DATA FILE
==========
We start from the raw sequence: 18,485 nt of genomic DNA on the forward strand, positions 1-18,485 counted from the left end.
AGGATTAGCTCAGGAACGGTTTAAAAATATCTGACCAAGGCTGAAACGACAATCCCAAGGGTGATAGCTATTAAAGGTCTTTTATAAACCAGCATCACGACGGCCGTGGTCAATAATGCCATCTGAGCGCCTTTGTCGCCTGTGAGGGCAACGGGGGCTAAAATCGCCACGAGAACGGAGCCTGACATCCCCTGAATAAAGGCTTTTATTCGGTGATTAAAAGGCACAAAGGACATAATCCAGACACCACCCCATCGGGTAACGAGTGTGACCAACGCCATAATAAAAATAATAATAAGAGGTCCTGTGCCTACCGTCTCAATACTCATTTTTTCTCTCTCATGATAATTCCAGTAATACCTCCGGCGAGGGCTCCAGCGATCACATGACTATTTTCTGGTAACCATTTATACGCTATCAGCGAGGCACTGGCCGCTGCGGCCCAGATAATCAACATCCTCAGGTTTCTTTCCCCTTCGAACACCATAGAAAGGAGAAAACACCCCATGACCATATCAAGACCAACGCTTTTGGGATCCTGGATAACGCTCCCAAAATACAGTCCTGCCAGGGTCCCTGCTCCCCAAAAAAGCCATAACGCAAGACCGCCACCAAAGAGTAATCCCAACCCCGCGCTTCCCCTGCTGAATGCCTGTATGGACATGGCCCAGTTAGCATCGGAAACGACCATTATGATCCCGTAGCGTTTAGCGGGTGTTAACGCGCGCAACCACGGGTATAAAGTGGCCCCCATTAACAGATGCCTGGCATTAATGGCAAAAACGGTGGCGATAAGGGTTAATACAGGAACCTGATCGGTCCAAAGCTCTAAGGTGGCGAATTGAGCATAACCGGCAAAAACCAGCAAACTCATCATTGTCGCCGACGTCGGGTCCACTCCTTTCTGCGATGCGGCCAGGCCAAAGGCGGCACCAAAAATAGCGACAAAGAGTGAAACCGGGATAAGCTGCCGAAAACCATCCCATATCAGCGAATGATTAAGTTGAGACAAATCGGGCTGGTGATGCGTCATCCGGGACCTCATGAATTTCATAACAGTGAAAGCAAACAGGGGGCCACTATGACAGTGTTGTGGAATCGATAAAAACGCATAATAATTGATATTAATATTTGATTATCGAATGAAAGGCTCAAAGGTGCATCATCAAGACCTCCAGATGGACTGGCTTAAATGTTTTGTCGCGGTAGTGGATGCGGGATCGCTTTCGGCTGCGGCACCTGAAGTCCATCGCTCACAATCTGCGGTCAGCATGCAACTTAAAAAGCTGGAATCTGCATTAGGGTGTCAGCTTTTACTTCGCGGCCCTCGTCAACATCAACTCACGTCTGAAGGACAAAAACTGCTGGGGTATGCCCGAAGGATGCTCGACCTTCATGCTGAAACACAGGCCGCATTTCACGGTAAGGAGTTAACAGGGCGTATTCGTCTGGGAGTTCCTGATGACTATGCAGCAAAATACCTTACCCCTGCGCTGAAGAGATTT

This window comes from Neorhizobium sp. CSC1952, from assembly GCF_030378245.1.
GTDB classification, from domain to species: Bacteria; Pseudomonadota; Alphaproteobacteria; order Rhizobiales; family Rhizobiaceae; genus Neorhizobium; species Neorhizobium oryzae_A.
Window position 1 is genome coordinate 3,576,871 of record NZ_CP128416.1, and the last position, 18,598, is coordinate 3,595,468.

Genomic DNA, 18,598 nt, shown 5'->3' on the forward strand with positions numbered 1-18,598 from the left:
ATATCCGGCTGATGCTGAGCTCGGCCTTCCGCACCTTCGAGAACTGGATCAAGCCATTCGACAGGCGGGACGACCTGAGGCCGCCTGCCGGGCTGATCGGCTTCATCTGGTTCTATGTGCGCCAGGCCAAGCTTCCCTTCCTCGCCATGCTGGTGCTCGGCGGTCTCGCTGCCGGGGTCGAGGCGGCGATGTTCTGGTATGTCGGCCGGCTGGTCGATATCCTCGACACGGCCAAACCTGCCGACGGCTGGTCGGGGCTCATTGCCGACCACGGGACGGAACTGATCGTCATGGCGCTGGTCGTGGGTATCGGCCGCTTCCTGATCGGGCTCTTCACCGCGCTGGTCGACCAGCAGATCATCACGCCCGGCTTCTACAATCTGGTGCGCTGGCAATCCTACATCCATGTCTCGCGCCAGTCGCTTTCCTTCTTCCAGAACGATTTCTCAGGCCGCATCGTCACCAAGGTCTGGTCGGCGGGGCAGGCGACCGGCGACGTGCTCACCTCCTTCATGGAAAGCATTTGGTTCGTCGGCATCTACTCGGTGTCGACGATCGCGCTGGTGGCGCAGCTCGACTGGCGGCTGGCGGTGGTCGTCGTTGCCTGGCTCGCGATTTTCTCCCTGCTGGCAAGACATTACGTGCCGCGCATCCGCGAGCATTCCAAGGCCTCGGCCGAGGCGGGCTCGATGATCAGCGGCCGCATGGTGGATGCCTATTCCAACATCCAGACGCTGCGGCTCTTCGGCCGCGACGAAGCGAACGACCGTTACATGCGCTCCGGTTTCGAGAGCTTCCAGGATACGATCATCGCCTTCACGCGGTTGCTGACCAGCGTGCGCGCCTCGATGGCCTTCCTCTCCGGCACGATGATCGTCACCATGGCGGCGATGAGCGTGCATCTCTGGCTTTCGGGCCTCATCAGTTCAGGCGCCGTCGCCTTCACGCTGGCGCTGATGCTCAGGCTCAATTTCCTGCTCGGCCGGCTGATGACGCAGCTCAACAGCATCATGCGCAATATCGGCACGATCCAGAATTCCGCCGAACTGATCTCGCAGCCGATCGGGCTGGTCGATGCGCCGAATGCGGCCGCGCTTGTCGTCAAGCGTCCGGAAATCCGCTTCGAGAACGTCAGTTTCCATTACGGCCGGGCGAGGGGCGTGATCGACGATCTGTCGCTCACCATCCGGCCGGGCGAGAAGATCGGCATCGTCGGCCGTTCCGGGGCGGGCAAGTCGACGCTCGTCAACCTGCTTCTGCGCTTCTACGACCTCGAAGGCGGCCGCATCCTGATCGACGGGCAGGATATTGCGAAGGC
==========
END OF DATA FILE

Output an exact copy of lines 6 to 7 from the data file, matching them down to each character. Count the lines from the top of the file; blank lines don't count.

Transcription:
Genomic DNA, 18,598 nt, shown 5'->3' on the forward strand with positions numbered 1-18,598 from the left:
ATATCCGGCTGATGCTGAGCTCGGCCTTCCGCACCTTCGAGAACTGGATCAAGCCATTCGACAGGCGGGACGACCTGAGGCCGCCTGCCGGGCTGATCGGCTTCATCTGGTTCTATGTGCGCCAGGCCAAGCTTCCCTTCCTCGCCATGCTGGTGCTCGGCGGTCTCGCTGCCGGGGTCGAGGCGGCGATGTTCTGGTATGTCGGCCGGCTGGTCGATATCCTCGACACGGCCAAACCTGCCGACGGCTGGTCGGGGCTCATTGCCGACCACGGGACGGAACTGATCGTCATGGCGCTGGTCGTGGGTATCGGCCGCTTCCTGATCGGGCTCTTCACCGCGCTGGTCGACCAGCAGATCATCACGCCCGGCTTCTACAATCTGGTGCGCTGGCAATCCTACATCCATGTCTCGCGCCAGTCGCTTTCCTTCTTCCAGAACGATTTCTCAGGCCGCATCGTCACCAAGGTCTGGTCGGCGGGGCAGGCGACCGGCGACGTGCTCACCTCCTTCATGGAAAGCATTTGGTTCGTCGGCATCTACTCGGTGTCGACGATCGCGCTGGTGGCGCAGCTCGACTGGCGGCTGGCGGTGGTCGTCGTTGCCTGGCTCGCGATTTTCTCCCTGCTGGCAAGACATTACGTGCCGCGCATCCGCGAGCATTCCAAGGCCTCGGCCGAGGCGGGCTCGATGATCAGCGGCCGCATGGTGGATGCCTATTCCAACATCCAGACGCTGCGGCTCTTCGGCCGCGACGAAGCGAACGACCGTTACATGCGCTCCGGTTTCGAGAGCTTCCAGGATACGATCATCGCCTTCACGCGGTTGCTGACCAGCGTGCGCGCCTCGATGGCCTTCCTCTCCGGCACGATGATCGTCACCATGGCGGCGATGAGCGTGCATCTCTGGCTTTCGGGCCTCATCAGTTCAGGCGCCGTCGCCTTCACGCTGGCGCTGATGCTCAGGCTCAATTTCCTGCTCGGCCGGCTGATGACGCAGCTCAACAGCATCATGCGCAATATCGGCACGATCCAGAATTCCGCCGAACTGATCTCGCAGCCGATCGGGCTGGTCGATGCGCCGAATGCGGCCGCGCTTGTCGTCAAGCGTCCGGAAATCCGCTTCGAGAACGTCAGTTTCCATTACGGCCGGGCGAGGGGCGTGATCGACGATCTGTCGCTCACCATCCGGCCGGGCGAGAAGATCGGCATCGTCGGCCGTTCCGGGGCGGGCAAGTCGACGCTCGTCAACCTGCTTCTGCGCTTCTACGACCTCGAAGGCGGCCGCATCCTGATCGACGGGCAGGATATTGCGAAGGC